Reflections on integrity and community at the University of Nottingham PGR conference

This guest post was written by Joyceline Alla-Mensah and Robert Whyte, doctoral researchers in the School of Education at the University of Nottingham.

The University of Nottingham’s School of Education recently held its annual postgraduate research conference. This year, the conference theme was ‘Theoretical and Practical Challenges of Postgraduate Research’. With twenty-five paper presentations, posters, and demonstrations over two days, it offered us a chance to showcase ongoing research projects, receive constructive feedback, and reflect on the many issues encountered by postgraduate researchers.

Events of this nature are crucial to maintaining a positive postgraduate research community. With over 200 postgraduate researchers in the School of Education studying for MA, EdD and PhD qualifications, both local and distance learners, in full-time and part-time capacities, our community is notably diverse. Equally, our work is spread across six research centres focused on learning sciences, educational leadership and management, international and vocational education, arts, creativity and literacy, mathematics education, and human flourishing. Understandably, the broad areas of interest amongst our students can present both opportunities as well as challenges in defining areas of commonality for discussion and collaboration. However, the PGR conference paved the way for students to share their good practices as well as talk about some of the problems they had faced along the way.

One area which was fruitfully explored during the conference was research (or researcher) integrity. Professor Martyn Hammersley, our keynote speaker, distinguished between ethical and epistemic integrity. Focusing predominantly on the latter, he highlighted the need for researchers to be reflective and demonstrate integrity in making balanced or ‘wise’ judgements regarding the production of knowledge, as opposed to showing broad compliance with ‘good’ research practice. He argued that research integrity underlies all the processes of research, from developing the initial research questions to reporting findings. More information on this can be found on Professor Hammersley’s blog site.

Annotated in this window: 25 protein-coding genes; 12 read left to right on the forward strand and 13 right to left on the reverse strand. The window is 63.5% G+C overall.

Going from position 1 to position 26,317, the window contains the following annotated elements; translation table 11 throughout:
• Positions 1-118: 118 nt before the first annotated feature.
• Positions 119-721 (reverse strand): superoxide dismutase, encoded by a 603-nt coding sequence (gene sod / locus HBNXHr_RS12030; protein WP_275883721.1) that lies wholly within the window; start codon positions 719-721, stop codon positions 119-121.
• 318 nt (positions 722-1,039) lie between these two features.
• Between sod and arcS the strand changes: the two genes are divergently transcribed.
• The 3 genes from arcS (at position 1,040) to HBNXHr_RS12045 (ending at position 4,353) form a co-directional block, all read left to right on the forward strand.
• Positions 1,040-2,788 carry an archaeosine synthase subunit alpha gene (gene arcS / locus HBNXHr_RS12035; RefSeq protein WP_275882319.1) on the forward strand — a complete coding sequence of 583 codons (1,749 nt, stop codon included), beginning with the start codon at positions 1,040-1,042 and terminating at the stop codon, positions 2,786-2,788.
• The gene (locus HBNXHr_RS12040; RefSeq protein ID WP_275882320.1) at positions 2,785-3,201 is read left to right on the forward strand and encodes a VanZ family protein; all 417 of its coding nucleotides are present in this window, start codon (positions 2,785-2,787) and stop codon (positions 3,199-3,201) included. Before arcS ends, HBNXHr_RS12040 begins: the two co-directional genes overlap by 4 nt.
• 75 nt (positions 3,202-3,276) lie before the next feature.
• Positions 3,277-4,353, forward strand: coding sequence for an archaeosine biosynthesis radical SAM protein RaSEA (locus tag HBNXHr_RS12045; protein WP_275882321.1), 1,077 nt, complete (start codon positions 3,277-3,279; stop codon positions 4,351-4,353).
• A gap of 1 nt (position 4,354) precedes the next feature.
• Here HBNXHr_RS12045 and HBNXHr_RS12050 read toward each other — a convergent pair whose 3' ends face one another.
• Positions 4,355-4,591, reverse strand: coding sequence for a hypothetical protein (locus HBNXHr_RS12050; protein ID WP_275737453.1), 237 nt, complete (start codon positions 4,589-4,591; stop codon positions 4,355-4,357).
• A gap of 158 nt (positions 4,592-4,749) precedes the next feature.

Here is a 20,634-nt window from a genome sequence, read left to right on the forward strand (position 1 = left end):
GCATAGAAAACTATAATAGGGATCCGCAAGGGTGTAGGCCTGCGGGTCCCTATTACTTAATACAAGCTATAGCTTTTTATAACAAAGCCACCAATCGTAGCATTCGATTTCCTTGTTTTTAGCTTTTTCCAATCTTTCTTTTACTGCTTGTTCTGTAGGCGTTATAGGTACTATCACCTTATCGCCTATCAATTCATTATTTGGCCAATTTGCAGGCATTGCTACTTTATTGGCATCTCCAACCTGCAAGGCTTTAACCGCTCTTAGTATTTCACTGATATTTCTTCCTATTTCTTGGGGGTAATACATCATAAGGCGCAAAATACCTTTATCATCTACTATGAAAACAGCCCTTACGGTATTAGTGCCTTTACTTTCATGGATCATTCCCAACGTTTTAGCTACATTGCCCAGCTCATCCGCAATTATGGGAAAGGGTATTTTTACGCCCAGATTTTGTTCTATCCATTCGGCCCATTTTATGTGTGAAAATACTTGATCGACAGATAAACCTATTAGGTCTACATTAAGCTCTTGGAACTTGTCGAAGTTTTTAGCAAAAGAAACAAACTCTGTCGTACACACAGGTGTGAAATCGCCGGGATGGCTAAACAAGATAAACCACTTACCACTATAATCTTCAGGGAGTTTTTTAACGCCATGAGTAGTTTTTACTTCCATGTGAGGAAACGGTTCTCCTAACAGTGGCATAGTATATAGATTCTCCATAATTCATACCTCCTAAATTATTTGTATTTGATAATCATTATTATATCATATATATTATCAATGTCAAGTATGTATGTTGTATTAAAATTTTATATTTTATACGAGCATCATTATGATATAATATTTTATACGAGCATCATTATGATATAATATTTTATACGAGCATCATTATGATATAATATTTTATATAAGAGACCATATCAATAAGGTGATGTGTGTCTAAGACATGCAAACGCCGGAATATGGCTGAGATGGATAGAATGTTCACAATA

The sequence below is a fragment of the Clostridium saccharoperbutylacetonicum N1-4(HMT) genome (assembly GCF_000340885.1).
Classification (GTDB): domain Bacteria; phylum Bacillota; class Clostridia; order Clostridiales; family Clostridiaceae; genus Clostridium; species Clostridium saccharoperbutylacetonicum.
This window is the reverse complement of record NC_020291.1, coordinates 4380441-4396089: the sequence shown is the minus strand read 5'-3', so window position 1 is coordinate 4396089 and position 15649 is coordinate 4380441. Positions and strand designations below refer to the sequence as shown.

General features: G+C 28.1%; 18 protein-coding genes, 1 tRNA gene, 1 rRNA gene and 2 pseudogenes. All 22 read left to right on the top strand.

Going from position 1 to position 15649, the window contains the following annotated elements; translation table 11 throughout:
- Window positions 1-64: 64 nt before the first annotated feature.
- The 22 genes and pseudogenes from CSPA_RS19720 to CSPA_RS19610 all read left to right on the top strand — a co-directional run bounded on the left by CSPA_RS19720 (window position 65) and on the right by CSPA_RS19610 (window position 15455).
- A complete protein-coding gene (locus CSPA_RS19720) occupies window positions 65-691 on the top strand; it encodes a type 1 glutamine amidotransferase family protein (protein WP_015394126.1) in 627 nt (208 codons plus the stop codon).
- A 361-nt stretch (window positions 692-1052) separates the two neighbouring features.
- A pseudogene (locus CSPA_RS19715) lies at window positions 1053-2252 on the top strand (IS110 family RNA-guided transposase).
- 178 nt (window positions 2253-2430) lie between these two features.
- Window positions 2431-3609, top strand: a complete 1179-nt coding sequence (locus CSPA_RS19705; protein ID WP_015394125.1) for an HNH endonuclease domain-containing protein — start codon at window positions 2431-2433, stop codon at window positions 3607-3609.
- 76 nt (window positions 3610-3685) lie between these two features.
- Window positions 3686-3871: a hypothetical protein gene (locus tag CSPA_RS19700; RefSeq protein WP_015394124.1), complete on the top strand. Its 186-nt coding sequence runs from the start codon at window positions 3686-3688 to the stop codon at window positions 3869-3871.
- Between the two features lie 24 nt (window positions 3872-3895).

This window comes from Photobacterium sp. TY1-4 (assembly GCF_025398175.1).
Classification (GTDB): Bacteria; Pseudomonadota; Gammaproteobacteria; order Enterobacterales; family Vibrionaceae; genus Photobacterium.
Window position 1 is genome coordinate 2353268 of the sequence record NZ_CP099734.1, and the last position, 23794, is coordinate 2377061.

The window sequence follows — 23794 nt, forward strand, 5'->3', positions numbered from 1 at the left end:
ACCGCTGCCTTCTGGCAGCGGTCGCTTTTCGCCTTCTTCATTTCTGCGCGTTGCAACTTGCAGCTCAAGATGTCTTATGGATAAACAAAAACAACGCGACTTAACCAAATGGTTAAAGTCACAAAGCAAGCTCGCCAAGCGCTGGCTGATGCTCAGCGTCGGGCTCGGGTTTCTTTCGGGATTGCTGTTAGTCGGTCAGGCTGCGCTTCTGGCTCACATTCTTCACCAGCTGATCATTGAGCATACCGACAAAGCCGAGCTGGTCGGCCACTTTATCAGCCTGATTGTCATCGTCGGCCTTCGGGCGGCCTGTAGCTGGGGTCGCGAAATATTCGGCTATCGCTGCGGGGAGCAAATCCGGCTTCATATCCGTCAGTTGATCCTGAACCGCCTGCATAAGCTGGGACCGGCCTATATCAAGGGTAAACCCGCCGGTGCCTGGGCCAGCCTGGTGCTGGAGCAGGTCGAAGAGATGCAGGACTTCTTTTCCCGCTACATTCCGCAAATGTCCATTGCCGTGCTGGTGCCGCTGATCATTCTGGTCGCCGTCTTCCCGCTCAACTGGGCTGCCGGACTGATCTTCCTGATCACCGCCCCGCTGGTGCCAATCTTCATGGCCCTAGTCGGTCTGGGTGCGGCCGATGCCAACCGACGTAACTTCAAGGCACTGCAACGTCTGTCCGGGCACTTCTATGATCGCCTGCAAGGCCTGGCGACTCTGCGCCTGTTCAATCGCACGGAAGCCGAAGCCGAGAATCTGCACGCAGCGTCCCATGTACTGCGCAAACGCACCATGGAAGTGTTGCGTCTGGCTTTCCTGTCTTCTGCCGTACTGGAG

Many postgraduate researchers returned to Professor Hammersley’s points in their own presentations. They pointed out the lack of a common rule book for tackling these issues and instead suggested the need for a critical appraisal of one’s own research values in navigating common pitfalls. One academic in particular referred to the usefulness of fictional characters as narrative devices in educational research but added that inventing data for research can erode trust between researchers and their audience. Indeed, this issue encouraged much debate, both in the seminar and during a coffee break, and led to a renewed appreciation of integrity — especially important in an ostensibly ‘post-truth’ climate.

The majority of the conference presentations centred on postgraduate students’ own research and included topics such as collaborative partnerships with local art institutions; designing lessons to enhance middle school students’ learning of 3D shapes; metacognition and computational thinking; using social networking to encourage intercultural communication; and doing research with low-achieving students and investigating teachers’ changes in practice as a result.

Student-led Q&A session with Louisa Penfold, Shah Norwawi, Leonardo Barichello and Maria Jose Opazo Perez and paper presentation from Jingjing Ruan

In addition, several presenters explored more practical areas such as the use of research tools and specialist software. It is interesting to know that, while our students differed in their ontological, epistemological and methodological orientations, certain commonalities were found in discussions on the use of software for referencing, organising, analysing and presenting data. Some of the tools explored were:

  • Cmap, an intuitive tool for creating conceptual maps
  • Painless (or less painful) data transcription with oTranscribe
  • BOS for creating and collecting (secure) online survey data
  • Zotero as a free alternative for managing references

To conclude, postgraduate research can be an isolating and difficult process. This conference gave students the opportunity to showcase their research projects, share knowledge and experiences, and connect with other students in the School of Education. All these are important to our sense of community.

We hope to see you there next year!

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